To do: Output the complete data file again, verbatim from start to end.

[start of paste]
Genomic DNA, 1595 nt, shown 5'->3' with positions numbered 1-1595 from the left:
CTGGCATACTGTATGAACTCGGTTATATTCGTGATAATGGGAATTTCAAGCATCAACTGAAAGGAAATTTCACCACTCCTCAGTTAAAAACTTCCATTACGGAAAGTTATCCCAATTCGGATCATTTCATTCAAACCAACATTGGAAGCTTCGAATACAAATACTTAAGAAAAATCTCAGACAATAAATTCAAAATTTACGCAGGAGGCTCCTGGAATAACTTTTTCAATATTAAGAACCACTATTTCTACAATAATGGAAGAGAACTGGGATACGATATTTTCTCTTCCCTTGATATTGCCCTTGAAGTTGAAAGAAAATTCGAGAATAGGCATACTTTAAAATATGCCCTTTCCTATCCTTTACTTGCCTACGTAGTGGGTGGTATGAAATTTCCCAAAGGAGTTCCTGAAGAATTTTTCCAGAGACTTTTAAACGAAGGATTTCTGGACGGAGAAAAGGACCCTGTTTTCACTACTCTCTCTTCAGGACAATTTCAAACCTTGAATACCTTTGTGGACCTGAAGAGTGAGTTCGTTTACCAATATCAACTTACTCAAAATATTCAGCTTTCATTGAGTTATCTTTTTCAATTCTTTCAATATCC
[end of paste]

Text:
Genomic DNA, 1595 nt, shown 5'->3' with positions numbered 1-1595 from the left:
CTGGCATACTGTATGAACTCGGTTATATTCGTGATAATGGGAATTTCAAGCATCAACTGAAAGGAAATTTCACCACTCCTCAGTTAAAAACTTCCATTACGGAAAGTTATCCCAATTCGGATCATTTCATTCAAACCAACATTGGAAGCTTCGAATACAAATACTTAAGAAAAATCTCAGACAATAAATTCAAAATTTACGCAGGAGGCTCCTGGAATAACTTTTTCAATATTAAGAACCACTATTTCTACAATAATGGAAGAGAACTGGGATACGATATTTTCTCTTCCCTTGATATTGCCCTTGAAGTTGAAAGAAAATTCGAGAATAGGCATACTTTAAAATATGCCCTTTCCTATCCTTTACTTGCCTACGTAGTGGGTGGTATGAAATTTCCCAAAGGAGTTCCTGAAGAATTTTTCCAGAGACTTTTAAACGAAGGATTTCTGGACGGAGAAAAGGACCCTGTTTTCACTACTCTCTCTTCAGGACAATTTCAAACCTTGAATACCTTTGTGGACCTGAAGAGTGAGTTCGTTTACCAATATCAACTTACTCAAAATATTCAGCTTTCATTGAGTTATCTTTTTCAATTCTTTCAATATCC